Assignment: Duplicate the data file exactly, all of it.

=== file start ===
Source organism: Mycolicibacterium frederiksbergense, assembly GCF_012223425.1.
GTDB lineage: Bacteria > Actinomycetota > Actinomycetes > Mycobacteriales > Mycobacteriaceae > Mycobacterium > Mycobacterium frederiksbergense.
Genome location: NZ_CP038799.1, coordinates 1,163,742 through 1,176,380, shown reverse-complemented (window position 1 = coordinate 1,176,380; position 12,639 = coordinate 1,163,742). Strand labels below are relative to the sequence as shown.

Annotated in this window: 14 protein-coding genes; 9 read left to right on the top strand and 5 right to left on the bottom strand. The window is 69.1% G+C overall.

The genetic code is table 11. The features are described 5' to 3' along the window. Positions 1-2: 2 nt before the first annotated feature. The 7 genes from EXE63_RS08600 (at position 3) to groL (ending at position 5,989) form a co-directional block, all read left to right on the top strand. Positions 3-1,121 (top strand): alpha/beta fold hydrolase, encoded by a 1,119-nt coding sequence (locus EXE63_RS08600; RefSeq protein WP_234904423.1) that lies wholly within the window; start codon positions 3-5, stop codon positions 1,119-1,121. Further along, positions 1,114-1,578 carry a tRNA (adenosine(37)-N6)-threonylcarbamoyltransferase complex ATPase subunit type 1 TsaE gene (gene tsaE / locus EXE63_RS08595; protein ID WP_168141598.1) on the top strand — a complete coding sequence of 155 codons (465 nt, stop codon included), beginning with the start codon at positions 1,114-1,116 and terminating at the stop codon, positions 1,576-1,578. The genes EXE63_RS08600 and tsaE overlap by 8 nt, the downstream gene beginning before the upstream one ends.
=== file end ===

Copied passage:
Source organism: Mycolicibacterium frederiksbergense, assembly GCF_012223425.1.
GTDB lineage: Bacteria > Actinomycetota > Actinomycetes > Mycobacteriales > Mycobacteriaceae > Mycobacterium > Mycobacterium frederiksbergense.
Genome location: NZ_CP038799.1, coordinates 1,163,742 through 1,176,380, shown reverse-complemented (window position 1 = coordinate 1,176,380; position 12,639 = coordinate 1,163,742). Strand labels below are relative to the sequence as shown.

Annotated in this window: 14 protein-coding genes; 9 read left to right on the top strand and 5 right to left on the bottom strand. The window is 69.1% G+C overall.

The genetic code is table 11. The features are described 5' to 3' along the window. Positions 1-2: 2 nt before the first annotated feature. The 7 genes from EXE63_RS08600 (at position 3) to groL (ending at position 5,989) form a co-directional block, all read left to right on the top strand. Positions 3-1,121 (top strand): alpha/beta fold hydrolase, encoded by a 1,119-nt coding sequence (locus EXE63_RS08600; RefSeq protein WP_234904423.1) that lies wholly within the window; start codon positions 3-5, stop codon positions 1,119-1,121. Further along, positions 1,114-1,578 carry a tRNA (adenosine(37)-N6)-threonylcarbamoyltransferase complex ATPase subunit type 1 TsaE gene (gene tsaE / locus EXE63_RS08595; protein ID WP_168141598.1) on the top strand — a complete coding sequence of 155 codons (465 nt, stop codon included), beginning with the start codon at positions 1,114-1,116 and terminating at the stop codon, positions 1,576-1,578. The genes EXE63_RS08600 and tsaE overlap by 8 nt, the downstream gene beginning before the upstream one ends.